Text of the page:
Paella is one of the best-known dishes in the Spanish cuisine. For this reason, it is seen internationally as Spain's national dish, but Spaniards almost unanimously consider it to be a dish from the Valencian region; those who live there, in turn, regard paella as one of their identifying symbols.
Paella takes its name from the wide, shallow traditional pan used to cook the dish on an open fire. Paella means "frying pan" in Valencian, Valencia's regional language.
As a dish, it may have ancient roots, but in its modern form it is traced back to the mid-19th century, in the rural area around the Albufera lagoon adjacent to the city of Valencia, on the east coast of Spain. Paella valenciana is the traditional paella of the Valencia region, believed to be the original recipe, and consists of round grain rice, bajoqueta and tavella (varieties of green beans), rabbit, chicken, sometimes duck, garrofó (a variety of lima or butter bean),and optionally snails. Artichoke hearts and stems may be used as seasonal ingredients. Olive oil is used as a base, and saffron and (sometimes) whole rosemary branches are used as seasoning.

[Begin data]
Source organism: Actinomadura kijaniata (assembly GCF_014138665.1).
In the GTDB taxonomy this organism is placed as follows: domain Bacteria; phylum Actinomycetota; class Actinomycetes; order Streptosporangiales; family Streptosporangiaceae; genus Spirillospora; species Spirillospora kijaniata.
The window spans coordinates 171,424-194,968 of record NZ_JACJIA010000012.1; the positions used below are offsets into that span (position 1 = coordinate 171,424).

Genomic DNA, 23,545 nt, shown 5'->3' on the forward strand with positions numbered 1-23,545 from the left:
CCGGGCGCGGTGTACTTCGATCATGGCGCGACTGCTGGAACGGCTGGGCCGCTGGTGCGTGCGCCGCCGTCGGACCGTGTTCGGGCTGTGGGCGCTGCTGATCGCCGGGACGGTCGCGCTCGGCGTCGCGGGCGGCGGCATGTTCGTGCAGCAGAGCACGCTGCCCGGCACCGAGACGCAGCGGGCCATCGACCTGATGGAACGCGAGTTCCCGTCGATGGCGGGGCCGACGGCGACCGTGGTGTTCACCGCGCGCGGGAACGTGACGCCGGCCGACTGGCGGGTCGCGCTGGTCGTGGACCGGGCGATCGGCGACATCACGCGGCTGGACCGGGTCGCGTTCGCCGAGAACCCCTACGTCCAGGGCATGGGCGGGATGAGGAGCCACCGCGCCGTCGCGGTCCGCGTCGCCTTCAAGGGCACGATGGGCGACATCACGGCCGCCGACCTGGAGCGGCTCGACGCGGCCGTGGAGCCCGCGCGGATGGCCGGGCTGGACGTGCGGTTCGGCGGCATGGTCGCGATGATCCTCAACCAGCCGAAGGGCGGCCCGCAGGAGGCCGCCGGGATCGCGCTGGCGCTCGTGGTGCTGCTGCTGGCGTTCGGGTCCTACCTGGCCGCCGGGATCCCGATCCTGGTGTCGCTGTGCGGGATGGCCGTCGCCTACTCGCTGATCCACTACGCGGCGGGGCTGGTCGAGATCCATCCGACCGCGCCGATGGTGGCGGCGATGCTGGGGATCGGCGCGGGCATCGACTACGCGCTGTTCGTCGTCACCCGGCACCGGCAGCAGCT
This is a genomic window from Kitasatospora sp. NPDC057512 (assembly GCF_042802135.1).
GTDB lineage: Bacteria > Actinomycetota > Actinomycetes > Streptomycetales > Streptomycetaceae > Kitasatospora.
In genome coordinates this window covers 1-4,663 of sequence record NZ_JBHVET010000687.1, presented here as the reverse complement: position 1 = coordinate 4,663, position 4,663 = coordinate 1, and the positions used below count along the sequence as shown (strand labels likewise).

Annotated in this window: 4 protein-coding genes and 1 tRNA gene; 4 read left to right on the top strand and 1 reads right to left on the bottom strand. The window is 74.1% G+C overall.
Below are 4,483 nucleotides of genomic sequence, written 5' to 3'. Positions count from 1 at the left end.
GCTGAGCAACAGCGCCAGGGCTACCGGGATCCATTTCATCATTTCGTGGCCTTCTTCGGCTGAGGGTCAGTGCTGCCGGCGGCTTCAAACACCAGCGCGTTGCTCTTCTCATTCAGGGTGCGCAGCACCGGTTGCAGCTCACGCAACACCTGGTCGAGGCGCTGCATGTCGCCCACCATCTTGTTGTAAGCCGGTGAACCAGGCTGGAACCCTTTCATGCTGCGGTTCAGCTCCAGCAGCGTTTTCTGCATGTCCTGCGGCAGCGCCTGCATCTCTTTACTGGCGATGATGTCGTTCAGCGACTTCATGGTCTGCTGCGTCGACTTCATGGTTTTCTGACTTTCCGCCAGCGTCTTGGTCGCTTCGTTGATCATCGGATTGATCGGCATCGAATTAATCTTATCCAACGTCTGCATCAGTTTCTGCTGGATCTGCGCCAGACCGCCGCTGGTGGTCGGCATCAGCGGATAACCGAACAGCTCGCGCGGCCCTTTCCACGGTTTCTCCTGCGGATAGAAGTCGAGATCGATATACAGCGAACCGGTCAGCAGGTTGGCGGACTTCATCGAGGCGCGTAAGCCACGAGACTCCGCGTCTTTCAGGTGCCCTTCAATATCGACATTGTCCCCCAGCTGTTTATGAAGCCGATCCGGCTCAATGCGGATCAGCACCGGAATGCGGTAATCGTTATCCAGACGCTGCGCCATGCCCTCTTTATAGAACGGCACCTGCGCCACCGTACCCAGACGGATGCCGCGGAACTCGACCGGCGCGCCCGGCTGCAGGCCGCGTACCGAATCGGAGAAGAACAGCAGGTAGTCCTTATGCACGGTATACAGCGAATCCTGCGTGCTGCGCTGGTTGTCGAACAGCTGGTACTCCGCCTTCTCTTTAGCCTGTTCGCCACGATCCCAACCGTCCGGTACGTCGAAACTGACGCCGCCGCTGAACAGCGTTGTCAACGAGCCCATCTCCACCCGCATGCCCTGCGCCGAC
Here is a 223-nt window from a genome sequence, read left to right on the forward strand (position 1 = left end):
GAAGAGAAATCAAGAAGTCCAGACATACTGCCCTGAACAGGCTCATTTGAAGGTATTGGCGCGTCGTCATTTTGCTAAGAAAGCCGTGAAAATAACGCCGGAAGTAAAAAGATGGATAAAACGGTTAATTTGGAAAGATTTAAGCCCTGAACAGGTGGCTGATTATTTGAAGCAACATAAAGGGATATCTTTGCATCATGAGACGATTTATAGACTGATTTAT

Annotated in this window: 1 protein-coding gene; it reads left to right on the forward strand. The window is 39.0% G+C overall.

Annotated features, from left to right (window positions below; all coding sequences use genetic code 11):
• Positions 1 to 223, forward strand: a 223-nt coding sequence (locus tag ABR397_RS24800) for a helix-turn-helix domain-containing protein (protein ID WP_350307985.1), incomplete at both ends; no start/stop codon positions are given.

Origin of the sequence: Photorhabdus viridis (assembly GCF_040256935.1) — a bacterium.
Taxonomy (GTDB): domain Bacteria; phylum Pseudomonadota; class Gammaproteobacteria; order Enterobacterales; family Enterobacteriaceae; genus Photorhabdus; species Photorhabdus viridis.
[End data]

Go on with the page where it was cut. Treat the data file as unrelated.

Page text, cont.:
Paella de marisco (seafood paella) replaces meat with seafood and omits beans and green vegetables, while paella mixta (mixed paella) combines meat from livestock, seafood, vegetables, and sometimes beans, with the traditional rice. Other popular local variations of paella are cooked all through the Mediterranean area, the rest of Spain and internationally.